Spatial Variability of a Cultivated Soil as Affected by Past and Present Microtopography1
- R. G. Kachanoski2,
- D. E. Rolston3 and
- E. de Jong2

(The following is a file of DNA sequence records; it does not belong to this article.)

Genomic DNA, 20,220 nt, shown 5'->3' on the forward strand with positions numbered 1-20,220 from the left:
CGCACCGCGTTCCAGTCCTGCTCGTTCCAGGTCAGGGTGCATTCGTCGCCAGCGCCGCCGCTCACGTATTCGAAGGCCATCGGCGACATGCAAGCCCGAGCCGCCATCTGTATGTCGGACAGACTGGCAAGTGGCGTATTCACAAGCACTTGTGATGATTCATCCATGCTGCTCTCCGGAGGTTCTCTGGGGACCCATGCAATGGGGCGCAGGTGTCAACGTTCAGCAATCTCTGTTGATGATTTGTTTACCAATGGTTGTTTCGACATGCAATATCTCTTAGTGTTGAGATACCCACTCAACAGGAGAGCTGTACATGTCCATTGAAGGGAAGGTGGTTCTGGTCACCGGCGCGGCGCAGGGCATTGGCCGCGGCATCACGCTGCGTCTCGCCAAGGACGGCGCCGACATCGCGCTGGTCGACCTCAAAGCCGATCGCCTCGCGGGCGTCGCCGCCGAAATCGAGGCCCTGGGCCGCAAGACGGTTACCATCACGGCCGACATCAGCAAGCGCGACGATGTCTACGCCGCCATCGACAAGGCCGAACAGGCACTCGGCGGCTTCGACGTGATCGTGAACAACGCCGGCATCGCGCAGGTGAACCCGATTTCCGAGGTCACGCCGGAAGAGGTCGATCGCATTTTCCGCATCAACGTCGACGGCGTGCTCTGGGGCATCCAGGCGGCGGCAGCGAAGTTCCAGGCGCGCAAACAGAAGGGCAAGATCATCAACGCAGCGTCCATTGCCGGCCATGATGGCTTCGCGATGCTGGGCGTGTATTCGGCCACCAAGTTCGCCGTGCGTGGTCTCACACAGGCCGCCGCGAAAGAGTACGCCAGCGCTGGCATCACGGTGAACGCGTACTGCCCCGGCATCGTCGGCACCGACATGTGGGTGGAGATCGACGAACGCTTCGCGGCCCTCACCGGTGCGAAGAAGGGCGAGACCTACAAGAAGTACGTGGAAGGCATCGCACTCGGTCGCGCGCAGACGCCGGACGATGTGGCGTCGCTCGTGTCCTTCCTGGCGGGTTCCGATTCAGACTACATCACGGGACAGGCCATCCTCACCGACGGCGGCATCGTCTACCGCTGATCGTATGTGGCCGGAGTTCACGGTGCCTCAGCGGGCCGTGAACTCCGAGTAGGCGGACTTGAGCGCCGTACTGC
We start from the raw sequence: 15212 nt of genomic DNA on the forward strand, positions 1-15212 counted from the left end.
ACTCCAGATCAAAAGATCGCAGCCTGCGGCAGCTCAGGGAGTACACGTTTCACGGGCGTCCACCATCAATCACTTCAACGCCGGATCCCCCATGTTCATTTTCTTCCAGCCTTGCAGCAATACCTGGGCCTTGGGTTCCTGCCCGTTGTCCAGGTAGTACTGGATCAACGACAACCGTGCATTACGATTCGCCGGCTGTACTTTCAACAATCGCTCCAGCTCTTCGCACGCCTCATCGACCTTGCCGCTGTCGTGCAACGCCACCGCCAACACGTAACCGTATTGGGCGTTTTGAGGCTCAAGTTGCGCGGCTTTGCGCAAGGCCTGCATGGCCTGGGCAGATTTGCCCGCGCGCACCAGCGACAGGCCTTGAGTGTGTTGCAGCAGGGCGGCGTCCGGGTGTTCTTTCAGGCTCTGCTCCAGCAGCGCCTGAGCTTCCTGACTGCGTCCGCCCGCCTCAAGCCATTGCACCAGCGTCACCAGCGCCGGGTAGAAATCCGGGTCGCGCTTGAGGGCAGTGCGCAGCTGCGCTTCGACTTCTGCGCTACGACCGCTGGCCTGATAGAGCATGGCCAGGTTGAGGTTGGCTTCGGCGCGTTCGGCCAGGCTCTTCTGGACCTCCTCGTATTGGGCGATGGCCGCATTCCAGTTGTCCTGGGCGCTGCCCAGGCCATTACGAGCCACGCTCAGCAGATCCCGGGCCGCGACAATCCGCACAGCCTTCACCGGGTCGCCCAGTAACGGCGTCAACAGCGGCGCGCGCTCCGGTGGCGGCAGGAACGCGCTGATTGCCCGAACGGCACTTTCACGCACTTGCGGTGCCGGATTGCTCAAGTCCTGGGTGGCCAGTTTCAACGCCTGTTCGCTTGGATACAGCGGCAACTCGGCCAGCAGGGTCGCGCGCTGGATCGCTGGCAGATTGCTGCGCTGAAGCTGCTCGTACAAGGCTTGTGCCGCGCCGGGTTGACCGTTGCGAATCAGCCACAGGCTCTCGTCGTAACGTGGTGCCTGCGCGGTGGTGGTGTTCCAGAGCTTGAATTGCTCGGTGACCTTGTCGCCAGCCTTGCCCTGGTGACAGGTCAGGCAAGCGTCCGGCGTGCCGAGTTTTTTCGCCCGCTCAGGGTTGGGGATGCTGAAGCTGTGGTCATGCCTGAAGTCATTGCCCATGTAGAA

The effects of 30 yr of cultivation on the magnitude and spatial variance relationships of selected soil properties are examined. Soil cores (76-mm diam) were taken every 1 m in 46-m long transects in a native and adjacent cultivated field. The soil is a mixture of Typic Haploborolls and Typic Argiborolls. Spatial relationships observed in the native soil were used to construct a moving average model for predicting the soil surface on the cultivated site that existed before cultivation. The model along with 137Cs distribution was used to separate the effects of tillage translocation and erosion on changes in solum mass and C. Tillage translocation during the initial years of cultivation resulted in considerable redistribution of soil. Spectral analysis indicated the redistribution was not random, but was related to the spatial distribution of the past surface curvature. The systematic redistribution resulted in higher overall variances for soil properties compared to the native site, but also resulted in significant increases in autocorrelation and the proportion of variance associated with deterministic cycling. A conceptual and mathematical filter model is presented for representing the effects of management, weathering, or other treatments on the soil. In profiles where no significant tillage translocation occurred, total C losses in the solum were 0.35% (of original C) per year. Soil erosion could account for 40% of the observed total C loss.Please view the pdf by using the Full Text (PDF) link under 'View' to the left.
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